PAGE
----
Melanie McDonagh: Why Tyler, Paige and Chelsea strike terror in the classroom

Funnily enough, not all the names fraught with horror are working-class identifiers. Chloe, for instance, is, if anything, middle class. Chelsea (or, as here, Chelsie - or even Chelsy) may be the name of Bill Clinton's only child and, nearly, of Prince Harry's girlfriend, but that too is out. So is Poppy, as in Jamie Oliver's little girl.

As it happens, I too share just such sentiments. I would have to work really rather hard to transcend my instinctive suspicion of a Kylie or Wayne, but I also have negative feelings about Rufuses, Tristrams and Sophies, for unfair reasons of class prejudice. Where I take issue with the list is where it identifies, quite clearly, Irish origin. What's wrong, then, with those admirable and ancient names, Declan and Kieron (except that's not how I'd spell it)?

On the whole, though, the teachers' views appear sound. In Tudor England, boys seem usually to have been christened either Thomas or John, which may have been monotonous but left little scope for embarrassment. Until recently in France it was forbidden to baptise a child by any name that did not appear in the calendar of saints. It strikes me as an approach that any parent with his child's well-being at heart, ought really to adopt. And yes, Melanie features in the calendar too.

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The proceedings of Swindon Council, perhaps unjustly, rarely make much of a stir nationally, but the contribution of the deputy mayor, Dr Owen Lister, to a debate on the treatment of severely disabled children is an exception. Dr Lister, a retired family doctor, was reflecting on the cost to the council of educating handicapped children - £3,000 a week - and blurted out: "I would guillotine them." Not surprisingly, his comments went down badly with his fellow councillors, one of whom compared him with Himmler. Even his considered comment that "the only difference between a terminally ill patient and a severely handicapped child is time" hardly redeemed matters.

Subsequently, he attempted to reinterpret his comments, but it seems to me Dr Lister is guilty of no greater unpleasantness in respect of disabled children than those parliamentarians who, in 1990, during the last review of the 1967 abortion laws, decided that severely handicapped children could be aborted right up to birth. If anyone can point out to me the moral distinction between infanticide by guillotine and abortion of an eight- or nine-month-old foetus, I should be obliged.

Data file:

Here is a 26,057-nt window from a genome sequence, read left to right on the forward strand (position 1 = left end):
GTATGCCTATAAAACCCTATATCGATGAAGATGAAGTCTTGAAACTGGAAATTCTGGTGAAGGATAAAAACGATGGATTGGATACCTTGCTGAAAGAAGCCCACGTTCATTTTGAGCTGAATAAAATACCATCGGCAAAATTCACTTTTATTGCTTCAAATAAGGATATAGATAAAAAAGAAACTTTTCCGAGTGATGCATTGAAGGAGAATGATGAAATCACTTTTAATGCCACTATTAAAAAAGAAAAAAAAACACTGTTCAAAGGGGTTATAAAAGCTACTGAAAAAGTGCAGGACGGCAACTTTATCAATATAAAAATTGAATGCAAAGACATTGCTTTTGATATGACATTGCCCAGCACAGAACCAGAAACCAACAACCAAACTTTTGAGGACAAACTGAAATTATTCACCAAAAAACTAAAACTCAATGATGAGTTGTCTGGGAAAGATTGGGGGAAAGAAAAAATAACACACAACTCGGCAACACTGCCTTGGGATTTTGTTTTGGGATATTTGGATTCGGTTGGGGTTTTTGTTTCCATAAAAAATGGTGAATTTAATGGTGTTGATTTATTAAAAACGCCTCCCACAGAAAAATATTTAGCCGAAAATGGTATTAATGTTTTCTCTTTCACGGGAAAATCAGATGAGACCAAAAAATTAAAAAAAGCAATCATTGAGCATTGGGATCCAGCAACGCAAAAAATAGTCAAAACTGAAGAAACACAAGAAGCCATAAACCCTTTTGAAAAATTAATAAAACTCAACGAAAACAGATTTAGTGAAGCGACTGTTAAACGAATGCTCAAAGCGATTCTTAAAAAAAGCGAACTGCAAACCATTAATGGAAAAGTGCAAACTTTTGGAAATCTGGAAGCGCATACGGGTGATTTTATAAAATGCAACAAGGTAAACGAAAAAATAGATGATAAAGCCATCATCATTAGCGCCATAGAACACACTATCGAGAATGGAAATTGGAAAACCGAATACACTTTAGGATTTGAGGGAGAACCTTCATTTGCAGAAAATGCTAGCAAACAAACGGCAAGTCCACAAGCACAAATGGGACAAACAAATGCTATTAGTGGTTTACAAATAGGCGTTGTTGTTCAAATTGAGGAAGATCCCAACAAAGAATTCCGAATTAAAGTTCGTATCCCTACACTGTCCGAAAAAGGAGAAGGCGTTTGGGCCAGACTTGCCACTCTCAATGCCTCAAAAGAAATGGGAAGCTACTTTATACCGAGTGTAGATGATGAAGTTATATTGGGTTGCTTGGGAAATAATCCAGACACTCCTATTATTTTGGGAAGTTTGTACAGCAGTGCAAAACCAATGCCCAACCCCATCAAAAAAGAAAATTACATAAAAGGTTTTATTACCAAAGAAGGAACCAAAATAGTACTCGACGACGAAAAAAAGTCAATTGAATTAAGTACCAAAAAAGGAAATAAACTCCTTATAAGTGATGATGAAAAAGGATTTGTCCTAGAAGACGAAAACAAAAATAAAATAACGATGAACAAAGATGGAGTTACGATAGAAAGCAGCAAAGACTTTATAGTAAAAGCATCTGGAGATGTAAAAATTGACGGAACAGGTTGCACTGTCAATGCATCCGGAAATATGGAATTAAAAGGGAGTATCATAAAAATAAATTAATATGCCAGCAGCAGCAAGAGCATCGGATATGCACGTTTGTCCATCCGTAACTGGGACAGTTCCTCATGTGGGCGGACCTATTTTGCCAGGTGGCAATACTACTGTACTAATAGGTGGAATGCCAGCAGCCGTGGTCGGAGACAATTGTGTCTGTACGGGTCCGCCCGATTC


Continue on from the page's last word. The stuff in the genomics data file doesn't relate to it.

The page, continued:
That particular provision of the abortion law affects only a handful of foetuses each year, but it should cause us a few moral qualms. The curate Joanna Jepson, who, in 2003, raised the case of a foetus aged over six months, who was aborted because of a cleft palate, discovered that 26 foetuses had been aborted on these grounds in the three previous years. Eugenics is perhaps the politest description for the practice.

A week ago, the Mayor of London, Ken Livingstone, unveiled the statue of a legless and armless woman, Alison Lapper, on the empty plinth in Trafalgar Square, and applauded the positive image of disability she presented. Quite so, but did anyone else brush aside the thought that, if conceived now, she would be lucky to survive to birth?

There's something remarkable in our celebration of those who transcend their disabilities while simultaneously upholding the law that would have allowed them, fully developed, to be done away with. Dr Lister is merely more tactless, not less moral, than some of our most distinguished public representatives.

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The recently published biography of Max Clifford, celebrity publicist, may have escaped the notice of readers, so let me share his claim that James Hewitt's affair with the late Princess Diana began in 1982, not 1986 as he previously maintained. Indeed, Mr Hewitt obligingly underwent hypnosis - conducted by Tony Rae, chairman of the British Council of Professional Stage Hypnotists - on telly to prove his veracity.

In case you hadn't discerned the significance of the date, Prince Harry was born in 1984. In Mr Hewitt's previous account, his relationship with Diana started after the prince was born. In this version, their affair was merrily under way when she became pregnant, but he says they suspended relations during pregnancy because it seemed more respectful.

I hate to steal any of Mr Hewitt's remaining thunder, but since there are grounds for believing that he was not the first to enjoy the princess's extramarital favours, it may be that he is not the only old flame of Diana's who can reassure us that he is not the father of the third in line to the throne.

There is a lot to be said against DNA testing, since it does away with a woman's ancient privilege of being the only one really to know the father of her children. But with people like Mr Hewitt in circulation, perhaps it's just as well that there are independent ways of proving that the prince's paternity is not in doubt.